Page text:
May 11th, 2011

Postcard from Portland

Let me start by thanking HetFairWheel Podium and BikeRealtor.Com for an insanely great day. Fairwheel is a small gallery, that trades bikes the way galleries in Chelsea move art. They have bikes there you can't even buy: collaborative efforts by artists and artisans. Where esle by America, as we might say! They recently handled The world's lightest bike. One prospective buyer arrived by Lear Jet, and was refused purchase because he didn't truly appreciate what he was buying. Don't you love those kinds of stories!

Meanwhile, people moving to Portland with the dream of living car free, and growing herbs in the backyard, usually end up doing open home tours by bike, led by Kirsten Kaufman of Can I tell you how nice it is to meet a realestate agent who doesn't turn up in a cheap suit and leased German car, but on a locally handmade steel bike, with a fresh flower on the handlebars, and dressed ready for showers.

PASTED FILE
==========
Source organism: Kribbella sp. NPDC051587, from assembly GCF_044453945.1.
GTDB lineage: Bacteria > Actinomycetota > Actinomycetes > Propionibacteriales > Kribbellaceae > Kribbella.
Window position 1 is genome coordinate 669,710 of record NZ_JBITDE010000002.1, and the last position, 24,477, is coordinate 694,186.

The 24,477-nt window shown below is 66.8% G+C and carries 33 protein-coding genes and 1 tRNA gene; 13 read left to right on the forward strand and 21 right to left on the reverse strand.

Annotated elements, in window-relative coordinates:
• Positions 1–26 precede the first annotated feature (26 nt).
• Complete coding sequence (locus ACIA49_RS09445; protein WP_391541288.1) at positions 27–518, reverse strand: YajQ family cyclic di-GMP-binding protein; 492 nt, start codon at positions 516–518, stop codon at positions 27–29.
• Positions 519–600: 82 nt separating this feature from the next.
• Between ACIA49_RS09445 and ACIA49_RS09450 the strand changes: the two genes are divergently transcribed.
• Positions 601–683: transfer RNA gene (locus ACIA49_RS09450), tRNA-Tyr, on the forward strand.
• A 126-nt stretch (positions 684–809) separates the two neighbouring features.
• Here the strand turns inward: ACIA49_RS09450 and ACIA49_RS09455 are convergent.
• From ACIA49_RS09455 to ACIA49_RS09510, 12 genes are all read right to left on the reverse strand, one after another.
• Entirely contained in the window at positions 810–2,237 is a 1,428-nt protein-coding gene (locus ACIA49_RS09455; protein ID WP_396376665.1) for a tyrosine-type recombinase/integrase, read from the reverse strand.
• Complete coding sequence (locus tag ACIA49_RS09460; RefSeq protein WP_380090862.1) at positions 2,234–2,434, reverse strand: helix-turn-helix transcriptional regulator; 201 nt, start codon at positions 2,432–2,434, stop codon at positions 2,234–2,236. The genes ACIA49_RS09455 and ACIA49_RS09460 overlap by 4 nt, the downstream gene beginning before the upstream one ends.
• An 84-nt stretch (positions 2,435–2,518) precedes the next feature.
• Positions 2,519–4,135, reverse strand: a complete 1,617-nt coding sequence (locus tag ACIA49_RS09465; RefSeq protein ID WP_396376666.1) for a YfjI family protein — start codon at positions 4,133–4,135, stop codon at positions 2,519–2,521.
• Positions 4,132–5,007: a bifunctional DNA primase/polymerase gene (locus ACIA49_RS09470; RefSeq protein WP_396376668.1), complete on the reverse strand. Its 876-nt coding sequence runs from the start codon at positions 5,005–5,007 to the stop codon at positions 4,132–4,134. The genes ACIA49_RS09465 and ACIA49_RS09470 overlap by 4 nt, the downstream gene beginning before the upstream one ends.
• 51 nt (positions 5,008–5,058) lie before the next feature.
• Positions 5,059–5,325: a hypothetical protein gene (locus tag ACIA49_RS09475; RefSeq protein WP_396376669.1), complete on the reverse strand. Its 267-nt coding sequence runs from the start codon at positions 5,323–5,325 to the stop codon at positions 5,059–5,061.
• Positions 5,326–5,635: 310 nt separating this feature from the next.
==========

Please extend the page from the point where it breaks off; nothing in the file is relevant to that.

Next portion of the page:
Portland is the only city in America that in no way gives me the creeps. The interstate freeways that used to run along the river here have been politely propped up in the air on the far edge of town, in the form of bypasses, leaving a river front park and relatively quiet CBD. For reasons I've been furiously researching (and that you'll find in my wonderful overpriced book), the bike share here is 10%, ten times the Australian and American average in cities. Bike racks outside certain cafes and brew pubs look like custom bikes shows, people expressing themselves through their bikes the way hoons back home do with their cars. At the time of writing there are 36 registered frame builders in town, even more micro breweries, and Tattoo artists with time in Warhol's Factory on their list of credits (I made that up, but hey, it might well be true). Criticisms of this city are borne purely of jealousy, for what other city can boast residents who don't pine for elsewhere? No more time to write I'm afraid, so here are some more videos, in that shaky handheld iPhone style I have almost perfected. Already, I hear, top Hollywood producers are working to emulate the wind-in-mic effect that characterises my style. Given I'm here in the land of IP, I guess I should look into protecting my style with a patent.